elite high schools
Letters to the Editor — May 5, 2021
NYC DOE official called parents who support specialized high school tests ‘bigots’
Don’t blame the test for the small number of minorities at elite NYC high schools
Killing the elite-schools exam is just shooting the messenger
On Wednesday, a handful of students — including a couple of Brooklyn Tech kids — demonstrated against the specialized high school entrance exam in front of Stuyvesant HS in Lower Manhattan. Teens Take Charge, the group sponsoring the event, chose Stuyvesant as the venue because it is 70 percent Asian and this year just eight black students did well enough on the test to win entry.
What made this affair sad, besides the low turnout, was that The New York Times and NY1 took the rally seriously — thinking this somehow represents a majority opinion. Democratic politicians also pretend that the existence of elite schools, and the tests required to enter them, is a problem. During Thursday’s mayoral debate, only Eric Adams and Kathryn Garcia (a Stuyvesant grad) stood up for the entrance exam.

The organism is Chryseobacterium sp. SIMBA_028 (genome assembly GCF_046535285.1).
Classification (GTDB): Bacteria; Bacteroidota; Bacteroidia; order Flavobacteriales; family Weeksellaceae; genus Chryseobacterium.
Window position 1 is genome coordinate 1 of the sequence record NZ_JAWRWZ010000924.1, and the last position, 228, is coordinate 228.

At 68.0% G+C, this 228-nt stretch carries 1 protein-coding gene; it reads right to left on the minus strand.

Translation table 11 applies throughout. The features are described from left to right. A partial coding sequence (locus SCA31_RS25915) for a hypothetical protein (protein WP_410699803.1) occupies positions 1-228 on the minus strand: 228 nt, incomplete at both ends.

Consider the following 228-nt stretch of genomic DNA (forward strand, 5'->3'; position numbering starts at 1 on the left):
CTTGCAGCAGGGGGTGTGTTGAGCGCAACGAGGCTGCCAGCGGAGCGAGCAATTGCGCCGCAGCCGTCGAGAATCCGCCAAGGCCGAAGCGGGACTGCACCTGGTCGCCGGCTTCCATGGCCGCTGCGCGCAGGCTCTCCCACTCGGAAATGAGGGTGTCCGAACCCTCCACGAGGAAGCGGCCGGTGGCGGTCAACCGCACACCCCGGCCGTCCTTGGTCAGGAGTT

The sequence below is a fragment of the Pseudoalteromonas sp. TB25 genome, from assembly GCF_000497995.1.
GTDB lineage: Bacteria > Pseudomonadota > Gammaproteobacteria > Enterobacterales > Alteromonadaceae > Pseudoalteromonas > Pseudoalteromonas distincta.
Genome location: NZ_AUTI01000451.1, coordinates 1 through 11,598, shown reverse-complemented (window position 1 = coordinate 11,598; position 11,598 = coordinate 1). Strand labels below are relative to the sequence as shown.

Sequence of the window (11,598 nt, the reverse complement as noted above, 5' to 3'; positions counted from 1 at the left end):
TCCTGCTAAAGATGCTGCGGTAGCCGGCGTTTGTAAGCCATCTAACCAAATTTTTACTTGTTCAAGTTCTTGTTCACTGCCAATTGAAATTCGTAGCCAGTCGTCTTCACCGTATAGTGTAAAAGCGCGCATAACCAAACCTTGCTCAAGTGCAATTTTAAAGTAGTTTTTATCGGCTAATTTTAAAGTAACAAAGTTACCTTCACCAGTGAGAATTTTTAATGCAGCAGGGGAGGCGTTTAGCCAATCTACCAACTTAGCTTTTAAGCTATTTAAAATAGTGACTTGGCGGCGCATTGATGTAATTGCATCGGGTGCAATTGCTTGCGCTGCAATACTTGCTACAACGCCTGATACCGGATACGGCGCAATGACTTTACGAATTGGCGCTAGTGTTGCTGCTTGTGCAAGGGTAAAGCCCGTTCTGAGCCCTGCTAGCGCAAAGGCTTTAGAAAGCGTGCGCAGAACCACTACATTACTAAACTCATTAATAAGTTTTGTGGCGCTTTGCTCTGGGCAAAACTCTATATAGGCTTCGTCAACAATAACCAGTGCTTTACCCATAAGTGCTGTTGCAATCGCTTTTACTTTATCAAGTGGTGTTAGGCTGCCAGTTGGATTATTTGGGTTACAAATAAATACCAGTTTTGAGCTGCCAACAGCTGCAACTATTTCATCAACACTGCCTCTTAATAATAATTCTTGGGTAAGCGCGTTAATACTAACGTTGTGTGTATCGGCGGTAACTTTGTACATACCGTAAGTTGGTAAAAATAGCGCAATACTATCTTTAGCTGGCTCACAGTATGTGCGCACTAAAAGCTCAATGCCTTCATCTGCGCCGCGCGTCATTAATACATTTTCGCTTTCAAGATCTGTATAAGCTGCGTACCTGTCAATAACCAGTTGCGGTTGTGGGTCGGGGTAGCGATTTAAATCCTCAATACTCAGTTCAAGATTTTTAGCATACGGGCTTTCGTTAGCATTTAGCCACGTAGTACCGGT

The problem is not the test. It’s a sign of the larger problem of too many underperforming elementary and middle schools in our city — and the absence of Gifted & Talented classes — in predominantly black and Hispanic neighborhoods.
The SHSAT is a color-blind admissions test where neither political influence nor money can buy entrance. For over 80 years, these schools have offered advancement to all through a high-quality, merit-driven education.
Remarkably, many of the same voices decrying the surge in anti-Asian assaults as the product of “systemic racism” also denounce a race-blind exam that happens to lead to elite high schools being predominantly Asian high schools, even suggesting that this, too, is somehow the product of (extremely well-hidden?) racism.
Dropping admission standards for the specialized high schools means sending in students who aren’t prepared for the rigorous workload, which helps no one and robs others of the challenging education they’ve earned. It’s the pursuit of “equity” at the expense of justice and excellence.
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